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Re: Advanced Status Reporting and XML vs HTML

From: Roy T. Fielding <fielding@ebuilt.com>
Date: Thu, 28 Dec 2000 00:07:07 -0800
To: Lisa Dusseault <lisa@xythos.com>
Cc: w3c-dist-auth@w3.org
Message-ID: <20001228000707.B1508@mana.ebuilt.com>
> Got any suggestions for how to do this?

Lot's of them, but most would start with trashing the DAV object
model and starting over.  That is the direct cause of this exponential
error expansion.  But given that this isn't an option right now,
I'd be satisfied with limiting this proposal to DAV responses and
simply including the extended XML tags in every error response
regardless of what the client requested.

> You may disagree with my assessment of the requirements/goals of this
> project, but here's the way I see it:
> 
> 1) We must not use a header to return advanced status information.  There's
> too much of it.  Servers must be able to return, in a single response,
> information about multiple resources, much like today's 207 Multistatus.
> The simplest example of this is a MOVE of a large directory:  the server can
> report every locked child resource, rather than force the client to discover
> one by one which ones are blocking the MOVE.

I suppose you wouldn't be satisfied by this response: 207 violates HTTP
already by including an error message within a successful response.
How you change 207 responses is of no concern to me.

> 2) We should not return mime/multipart to clients that are used to receiving
> a regular HTML body.  IIS and Apache both currently return ordinary HTML
> bodies on error messages, and browsers are used to displaying those.  We
> don't want to screw those clients up.

I never suggested a multipart.  Too many wasted bytes.

> 3)  Having an extra 25 characters in the client's request is preferable to
> having multiple formats returned in the server's response.  This counts also
> for embedding XML inside the HTML body:  why add an extra 100-1000
> characters in the server response if it can be avoided by having clients
> that want advanced status send this extra header?  Some folks have slower
> uplinks than downlinks, but I still think that an extra 25 chars in the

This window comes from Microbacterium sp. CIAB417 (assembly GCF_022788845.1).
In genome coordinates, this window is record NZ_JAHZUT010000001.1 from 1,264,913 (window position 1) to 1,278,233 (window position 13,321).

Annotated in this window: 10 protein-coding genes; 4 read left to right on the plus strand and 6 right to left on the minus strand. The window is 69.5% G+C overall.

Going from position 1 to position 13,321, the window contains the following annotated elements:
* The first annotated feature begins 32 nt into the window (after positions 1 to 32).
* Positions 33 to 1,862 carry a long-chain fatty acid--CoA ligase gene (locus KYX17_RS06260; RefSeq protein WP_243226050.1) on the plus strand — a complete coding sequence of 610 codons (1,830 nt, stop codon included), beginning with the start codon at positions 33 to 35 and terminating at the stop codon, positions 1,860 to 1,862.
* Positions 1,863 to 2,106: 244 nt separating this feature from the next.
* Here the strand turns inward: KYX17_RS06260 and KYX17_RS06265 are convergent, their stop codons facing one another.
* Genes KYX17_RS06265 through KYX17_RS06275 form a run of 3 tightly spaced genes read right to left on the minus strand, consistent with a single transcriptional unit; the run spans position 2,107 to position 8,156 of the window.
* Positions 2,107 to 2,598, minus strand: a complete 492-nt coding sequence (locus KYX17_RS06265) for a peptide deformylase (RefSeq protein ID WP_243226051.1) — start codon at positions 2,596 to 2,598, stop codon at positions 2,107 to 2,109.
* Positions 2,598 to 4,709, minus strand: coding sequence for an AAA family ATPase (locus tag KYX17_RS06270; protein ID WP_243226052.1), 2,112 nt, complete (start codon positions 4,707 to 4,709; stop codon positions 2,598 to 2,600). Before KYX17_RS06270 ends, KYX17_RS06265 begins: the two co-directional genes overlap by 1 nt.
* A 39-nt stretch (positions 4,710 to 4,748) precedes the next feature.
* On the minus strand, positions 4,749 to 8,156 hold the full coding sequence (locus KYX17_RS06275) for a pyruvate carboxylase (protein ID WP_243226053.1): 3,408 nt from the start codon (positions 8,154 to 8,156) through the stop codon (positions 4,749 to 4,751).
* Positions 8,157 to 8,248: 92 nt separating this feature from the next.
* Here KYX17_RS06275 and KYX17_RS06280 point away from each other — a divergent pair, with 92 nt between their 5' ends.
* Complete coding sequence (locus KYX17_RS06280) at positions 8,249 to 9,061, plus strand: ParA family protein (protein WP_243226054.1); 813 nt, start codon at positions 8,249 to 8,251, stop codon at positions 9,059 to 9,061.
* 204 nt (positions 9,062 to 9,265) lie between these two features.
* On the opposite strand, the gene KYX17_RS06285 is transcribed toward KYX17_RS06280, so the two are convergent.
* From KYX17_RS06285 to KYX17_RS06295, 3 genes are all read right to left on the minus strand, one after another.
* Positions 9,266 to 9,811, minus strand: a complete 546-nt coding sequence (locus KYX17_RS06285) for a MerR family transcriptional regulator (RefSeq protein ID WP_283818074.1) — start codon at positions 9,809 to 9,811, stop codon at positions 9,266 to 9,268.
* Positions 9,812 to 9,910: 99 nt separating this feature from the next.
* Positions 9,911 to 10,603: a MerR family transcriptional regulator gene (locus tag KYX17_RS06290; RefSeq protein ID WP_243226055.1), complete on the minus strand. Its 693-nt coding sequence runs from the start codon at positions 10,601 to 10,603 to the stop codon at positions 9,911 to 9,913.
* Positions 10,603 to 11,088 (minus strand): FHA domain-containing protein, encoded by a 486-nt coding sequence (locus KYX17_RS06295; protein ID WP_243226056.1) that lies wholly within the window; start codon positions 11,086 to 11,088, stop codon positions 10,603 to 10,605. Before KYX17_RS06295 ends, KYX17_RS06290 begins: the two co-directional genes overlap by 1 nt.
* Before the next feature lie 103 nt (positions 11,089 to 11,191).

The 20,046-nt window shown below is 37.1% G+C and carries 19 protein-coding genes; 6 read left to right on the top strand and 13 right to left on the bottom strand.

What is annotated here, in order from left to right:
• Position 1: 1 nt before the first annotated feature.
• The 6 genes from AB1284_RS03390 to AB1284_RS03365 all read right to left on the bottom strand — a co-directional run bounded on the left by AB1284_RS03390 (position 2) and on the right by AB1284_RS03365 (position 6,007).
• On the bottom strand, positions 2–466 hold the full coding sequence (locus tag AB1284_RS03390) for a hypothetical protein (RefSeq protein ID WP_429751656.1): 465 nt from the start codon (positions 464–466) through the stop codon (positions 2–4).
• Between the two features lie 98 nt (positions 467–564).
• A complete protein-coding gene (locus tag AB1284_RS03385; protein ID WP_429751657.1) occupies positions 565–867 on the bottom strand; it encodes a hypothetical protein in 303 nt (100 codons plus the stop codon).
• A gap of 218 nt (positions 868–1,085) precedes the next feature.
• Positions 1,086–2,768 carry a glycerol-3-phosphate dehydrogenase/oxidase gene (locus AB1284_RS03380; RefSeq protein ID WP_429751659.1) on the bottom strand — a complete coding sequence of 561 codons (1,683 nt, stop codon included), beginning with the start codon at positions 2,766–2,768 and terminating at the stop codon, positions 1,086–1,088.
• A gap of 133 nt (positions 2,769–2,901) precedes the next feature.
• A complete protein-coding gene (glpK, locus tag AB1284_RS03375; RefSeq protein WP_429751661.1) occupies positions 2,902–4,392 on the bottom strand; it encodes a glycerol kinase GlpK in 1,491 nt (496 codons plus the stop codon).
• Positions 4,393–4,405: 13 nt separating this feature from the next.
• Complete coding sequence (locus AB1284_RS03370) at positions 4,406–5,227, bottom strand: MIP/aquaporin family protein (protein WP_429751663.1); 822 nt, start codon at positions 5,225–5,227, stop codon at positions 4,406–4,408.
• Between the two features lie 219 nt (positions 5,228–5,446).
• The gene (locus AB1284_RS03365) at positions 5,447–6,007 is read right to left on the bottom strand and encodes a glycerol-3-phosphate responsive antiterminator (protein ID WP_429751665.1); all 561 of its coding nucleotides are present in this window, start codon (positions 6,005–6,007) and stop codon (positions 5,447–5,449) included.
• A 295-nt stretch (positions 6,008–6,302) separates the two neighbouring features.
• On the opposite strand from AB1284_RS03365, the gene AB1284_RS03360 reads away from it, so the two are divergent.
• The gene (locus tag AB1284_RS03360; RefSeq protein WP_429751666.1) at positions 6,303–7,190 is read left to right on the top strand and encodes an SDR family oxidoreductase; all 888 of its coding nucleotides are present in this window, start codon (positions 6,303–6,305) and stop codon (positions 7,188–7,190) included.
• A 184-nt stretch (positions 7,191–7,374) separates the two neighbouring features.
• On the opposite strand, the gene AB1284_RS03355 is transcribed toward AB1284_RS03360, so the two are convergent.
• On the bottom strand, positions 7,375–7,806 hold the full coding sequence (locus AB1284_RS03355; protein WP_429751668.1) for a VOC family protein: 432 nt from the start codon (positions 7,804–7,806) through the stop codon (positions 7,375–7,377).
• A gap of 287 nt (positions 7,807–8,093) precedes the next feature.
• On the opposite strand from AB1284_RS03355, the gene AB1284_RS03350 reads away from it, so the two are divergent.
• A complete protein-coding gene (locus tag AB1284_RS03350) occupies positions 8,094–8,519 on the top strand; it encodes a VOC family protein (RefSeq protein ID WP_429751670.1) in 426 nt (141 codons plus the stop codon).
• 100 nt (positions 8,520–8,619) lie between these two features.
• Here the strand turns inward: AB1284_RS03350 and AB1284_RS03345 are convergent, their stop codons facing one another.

> client response will be a price they will find worth paying.  Ask the client
> developers -- I think they're in favour of this.

Client developers are notoriously unaware of the network impact of
such a decision -- look at the values sent in the accept header fields
for confirmation of that.  The reason that 2000 characters (just to be
extreme) added to every error response is better than 25 characters
in every request is because requests far outnumber errors, request
characters are always in the critical path of latency, and the added
latency of error responses is perceived as a bad thing (i.e., at that
point the user wants as much information as they can get).

But I didn't suggest 2000 characters be added.  I suggested that a
single XML tag be used for the additional information if it is expected
to be used for interoperability.  <DAV:EEC val=nnnnnn /> is more than
sufficient given the requirements stated so far.

> 4)  Keeping the additional information around on the server for clients to
> query later may be unacceptable to server implementors.  It requires the
> server to maintain state and do extra disk writes.  It must come up with two
> formatted result bodies, rather than just one.  Since the server must handle
> many client requests, this does not seem the way to let the server scale.
> Are you aware of any server implementors who would find this option
> acceptable?  It's unacceptable to me!

I never suggested that either -- someone else produced it as a paper tiger.
Such information is already being supplied in the HTML messages, except
where doing so presents a security issue.  There is no reason why the
same information can't be formatted according to some pseudo-standard
like XHTML, with special dav attributes if anything more is needed
(such as easy-to-parse numeric error codes that correspond to whatever
implementation-dependent semantics you care to reveal).

However, I am not the one proposing a change to the protocol.  I think
you need to define and defend why an additional error mechanism is needed
to support application-level interoperability in the first place.  Is it
because the protocol is deficient, the DAV design is deficient (introducing
too much complexity for the sake of saving one round trip), or because
the currently proposed extensions are bogus?  That will determine the
scope of this extension and how it should be implemented far better than
any decision by committee.

HTTP has consumed less than 20% of its error code space in seven years
of use.  That is because the abstract interface of performing actions
on a resource does not have a great deal of variance that needs to be
revealed to an independent client.  HTTP only uses the status code to
tell the client the essential aspect of the status: what it should do
about the situation without further human intervention.  Everything else
that can be used by automated mechanisms is in the response header fields,
and anything that might be used by a human is in the response body.

Neither authoring nor versioning are sufficient problems to generate
such a great need for error codes.  The problem is the way that the
protocol is being extended to perform them.  Performing compound actions
multiplies the complexity of interoperability.  Creating properties
as a pseudo-independent yet dependent adjunct to resources multiplies
the complexity again.  Defining versioning as a property will multiply
it as well.  You are now dealing with a 1xMxPxV universe of interoperability
failures instead of a 1x1 universe.  Extending the status code mechanism
isn't going to fix that.

....Roy
Received on Thursday, 28 December 2000 03:02:50 GMT

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